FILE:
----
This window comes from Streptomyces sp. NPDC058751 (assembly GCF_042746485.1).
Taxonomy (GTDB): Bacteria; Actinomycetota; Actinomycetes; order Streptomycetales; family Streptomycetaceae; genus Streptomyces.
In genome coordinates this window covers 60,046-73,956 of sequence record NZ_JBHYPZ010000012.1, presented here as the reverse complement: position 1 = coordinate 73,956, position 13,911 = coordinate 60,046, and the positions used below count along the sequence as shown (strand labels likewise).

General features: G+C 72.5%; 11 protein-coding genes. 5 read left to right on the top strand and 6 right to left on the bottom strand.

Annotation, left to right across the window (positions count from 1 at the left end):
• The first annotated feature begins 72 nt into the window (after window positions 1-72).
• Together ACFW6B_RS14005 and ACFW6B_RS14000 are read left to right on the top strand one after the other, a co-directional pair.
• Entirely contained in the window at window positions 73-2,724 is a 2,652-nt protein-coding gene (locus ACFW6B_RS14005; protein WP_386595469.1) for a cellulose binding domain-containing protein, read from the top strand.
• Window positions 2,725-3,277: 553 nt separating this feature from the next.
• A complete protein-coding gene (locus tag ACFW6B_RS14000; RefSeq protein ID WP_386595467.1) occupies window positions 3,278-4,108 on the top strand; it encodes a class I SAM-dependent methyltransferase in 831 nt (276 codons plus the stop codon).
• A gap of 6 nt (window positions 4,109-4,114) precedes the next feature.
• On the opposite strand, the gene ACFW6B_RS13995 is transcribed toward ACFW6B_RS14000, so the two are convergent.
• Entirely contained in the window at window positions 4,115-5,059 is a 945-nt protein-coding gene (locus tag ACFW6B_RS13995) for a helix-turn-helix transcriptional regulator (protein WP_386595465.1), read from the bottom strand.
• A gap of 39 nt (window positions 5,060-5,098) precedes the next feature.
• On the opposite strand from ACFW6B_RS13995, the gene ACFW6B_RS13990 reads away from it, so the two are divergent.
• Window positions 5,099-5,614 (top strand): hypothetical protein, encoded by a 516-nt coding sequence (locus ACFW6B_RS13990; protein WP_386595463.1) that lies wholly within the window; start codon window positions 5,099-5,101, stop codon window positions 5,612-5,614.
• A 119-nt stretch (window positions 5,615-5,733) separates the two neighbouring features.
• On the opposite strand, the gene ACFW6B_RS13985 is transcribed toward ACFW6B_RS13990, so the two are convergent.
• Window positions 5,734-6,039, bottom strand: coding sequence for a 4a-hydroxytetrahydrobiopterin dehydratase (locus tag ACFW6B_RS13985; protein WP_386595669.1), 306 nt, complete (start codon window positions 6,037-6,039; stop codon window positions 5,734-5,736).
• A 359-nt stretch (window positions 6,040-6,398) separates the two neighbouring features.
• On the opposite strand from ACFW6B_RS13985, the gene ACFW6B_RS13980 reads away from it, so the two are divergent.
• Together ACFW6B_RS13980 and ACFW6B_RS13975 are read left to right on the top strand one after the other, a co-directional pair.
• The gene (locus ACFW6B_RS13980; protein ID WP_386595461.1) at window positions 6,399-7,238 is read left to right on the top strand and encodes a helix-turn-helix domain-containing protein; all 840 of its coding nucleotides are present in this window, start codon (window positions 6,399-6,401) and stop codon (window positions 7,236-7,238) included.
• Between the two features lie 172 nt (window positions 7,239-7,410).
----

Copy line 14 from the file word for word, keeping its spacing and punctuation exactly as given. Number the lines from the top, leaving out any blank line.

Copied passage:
• A gap of 39 nt (window positions 5,060-5,098) precedes the next feature.